Hampered by a morass of regulation, local opposition to stores and a thriving black market, many marijuana businesses have shuttered. The vaping crisis, which was linked to the marijuana business because the pens are a popular method for smoking pot, last fall scared away investors and sent pot stocks plummeting.
When the Bay Area designated dispensaries essential businesses and customers rushed to stock up, it created one of the few bright spots in the state’s economy.
The owner of Foggy Daze Delivery, who goes by the name Evrett, was so busy the day after the stay-at-home order that he became a delivery driver himself. He made 39 deliveries that day, driving all over San Francisco handing bags full of weed to grateful customers. “We genuinely believe we’re performing an essential service,” he said.
“The fact that they’re allowed to be open is huge,” said Fiona Ma, the California state treasurer who said she hopes marijuana will help buoy the state’s tax revenue, which is sure to be drastically down this year. “Obviously, it’s going to help,” she said. But she cautioned that the illicit marijuana business is likely also bustling, with even less enforcement because of stay-at-home orders.
Now, California’s cannabis workers have the undesirable distinction of being front-line workers during a pandemic operating on razor-thin margins and zero federal support.
Logistical hurdles such as setting up a drive-through operation — a public health requirement — and protecting employees from the virus have added costs. Meanwhile, business owners had to pay for extended sick leave for employees who aren’t working during the pandemic because of new requirements in the Families First Coronavirus Response Act.
Brandon Levine, owner of Mercy Wellness in Cotati, Calif., said when he received an alert on his mobile phone that cannabis stores will be limited to curbside delivery, he and his employees wasted no time getting to work designing a drive-through store in the parking lot. They stayed up until 1 a.m. setting it up.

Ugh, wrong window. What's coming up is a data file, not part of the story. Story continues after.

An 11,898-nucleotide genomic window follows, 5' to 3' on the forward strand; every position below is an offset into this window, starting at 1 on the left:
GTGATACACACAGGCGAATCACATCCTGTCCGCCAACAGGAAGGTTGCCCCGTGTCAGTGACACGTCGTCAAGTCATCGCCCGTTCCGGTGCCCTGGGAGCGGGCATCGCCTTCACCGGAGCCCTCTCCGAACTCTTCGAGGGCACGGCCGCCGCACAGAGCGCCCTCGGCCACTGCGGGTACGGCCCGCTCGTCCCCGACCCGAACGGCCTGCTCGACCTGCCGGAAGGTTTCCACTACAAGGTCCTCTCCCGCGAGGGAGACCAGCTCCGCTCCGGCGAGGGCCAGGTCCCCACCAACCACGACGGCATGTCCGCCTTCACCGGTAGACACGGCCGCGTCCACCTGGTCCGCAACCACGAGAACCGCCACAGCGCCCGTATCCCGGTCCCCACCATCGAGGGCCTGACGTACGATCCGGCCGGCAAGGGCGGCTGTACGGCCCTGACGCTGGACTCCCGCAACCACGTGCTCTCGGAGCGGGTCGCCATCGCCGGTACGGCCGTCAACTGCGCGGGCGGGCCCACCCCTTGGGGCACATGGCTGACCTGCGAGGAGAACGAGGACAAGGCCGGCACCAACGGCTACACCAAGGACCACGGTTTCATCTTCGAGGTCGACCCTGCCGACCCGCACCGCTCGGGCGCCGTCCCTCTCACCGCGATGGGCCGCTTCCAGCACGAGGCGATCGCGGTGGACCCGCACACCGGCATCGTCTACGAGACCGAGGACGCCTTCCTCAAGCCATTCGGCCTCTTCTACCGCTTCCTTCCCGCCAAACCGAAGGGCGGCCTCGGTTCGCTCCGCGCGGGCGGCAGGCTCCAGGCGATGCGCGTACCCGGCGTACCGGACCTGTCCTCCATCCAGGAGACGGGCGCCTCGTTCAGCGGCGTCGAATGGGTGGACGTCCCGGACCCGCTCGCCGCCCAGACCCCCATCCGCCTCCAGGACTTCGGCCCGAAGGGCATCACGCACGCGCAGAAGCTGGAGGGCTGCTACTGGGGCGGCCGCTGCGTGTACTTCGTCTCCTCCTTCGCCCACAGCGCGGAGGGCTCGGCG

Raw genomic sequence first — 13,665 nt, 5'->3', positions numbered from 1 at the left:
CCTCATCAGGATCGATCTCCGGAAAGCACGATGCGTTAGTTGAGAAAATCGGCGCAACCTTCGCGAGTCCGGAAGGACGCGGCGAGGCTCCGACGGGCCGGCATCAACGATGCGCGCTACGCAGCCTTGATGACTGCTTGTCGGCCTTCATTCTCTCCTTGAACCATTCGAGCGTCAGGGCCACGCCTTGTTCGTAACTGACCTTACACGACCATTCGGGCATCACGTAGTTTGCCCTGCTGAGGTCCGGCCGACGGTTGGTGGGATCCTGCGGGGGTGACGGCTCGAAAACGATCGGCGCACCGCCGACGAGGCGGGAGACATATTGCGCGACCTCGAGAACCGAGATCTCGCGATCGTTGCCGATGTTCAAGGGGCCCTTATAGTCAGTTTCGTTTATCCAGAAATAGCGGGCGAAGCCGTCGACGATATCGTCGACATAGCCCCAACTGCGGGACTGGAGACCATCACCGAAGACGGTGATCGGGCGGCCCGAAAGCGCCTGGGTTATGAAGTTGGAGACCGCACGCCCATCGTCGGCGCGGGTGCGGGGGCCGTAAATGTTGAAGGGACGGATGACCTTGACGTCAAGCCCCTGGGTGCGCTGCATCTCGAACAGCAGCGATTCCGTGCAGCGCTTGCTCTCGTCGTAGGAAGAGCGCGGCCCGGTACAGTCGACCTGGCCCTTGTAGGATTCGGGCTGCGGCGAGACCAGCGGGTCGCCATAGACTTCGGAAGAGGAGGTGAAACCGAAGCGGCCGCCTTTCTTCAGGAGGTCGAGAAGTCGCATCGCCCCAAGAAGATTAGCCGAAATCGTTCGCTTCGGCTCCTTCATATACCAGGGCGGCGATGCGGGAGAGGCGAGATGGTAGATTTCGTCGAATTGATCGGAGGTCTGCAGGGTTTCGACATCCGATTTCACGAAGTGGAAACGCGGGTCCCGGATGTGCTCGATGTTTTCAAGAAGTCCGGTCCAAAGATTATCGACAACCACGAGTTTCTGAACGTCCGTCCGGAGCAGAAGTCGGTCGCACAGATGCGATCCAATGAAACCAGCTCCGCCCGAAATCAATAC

“Our industry, the people in it are resilient and open-minded. We’re talking about cannabis here, so you have to be a little bit open-minded,” he said.
Last week, Rep. Ed Perlmutter of Colorado (D) said he is pushing to include marijuana businesses in the next federal stimulus package. Democratic Sens. Ron Wyden and Jeff Merkley, both of Oregon, are also supporting that change.
The industry has some unusual challenges when it comes to stopping germs. Unlike most businesses these days, the marijuana trade is heavily reliant on cash transactions because banks have largely shunned the sector.
Hard Car, a security company that caters to the marijuana business, performs a function that sounds arcane in the year 2020: In addition to distributing cannabis products, it transfers large sums of cash to the federal reserve for marijuana companies that can’t get a bank to serve them because of federal restrictions.
Todd Kleperis, the company’s co-founder, said he anticipated the coronavirus would be a problem and ordered 3,000 face masks and gloves for his workers early last month. Once Hard Car’s drivers are done with a delivery, drivers take off their masks and gloves and use hand sanitizer and clean the vehicles, some of which have air filters that can stop viruses. Drivers are told to regularly change their masks to avoid risking infection.
In Santa Rosa, the Wingards’ Flora Terra business saw an initial spike after the industry was deemed essential. Since then, they are seeing better revenue overall, but not enough.
That burden on small businesses is supposed to be compensated by the new federal stimulus bill that offers small businesses what is essentially free money to make up for added costs. But the Wingards won’t be eligible for that aid because the federal government deems their business illegal.
“I don’t know where it’s going to go,” Dave Wingard said. “It’s hard. It’s a tough business. … We’re going to try our best.”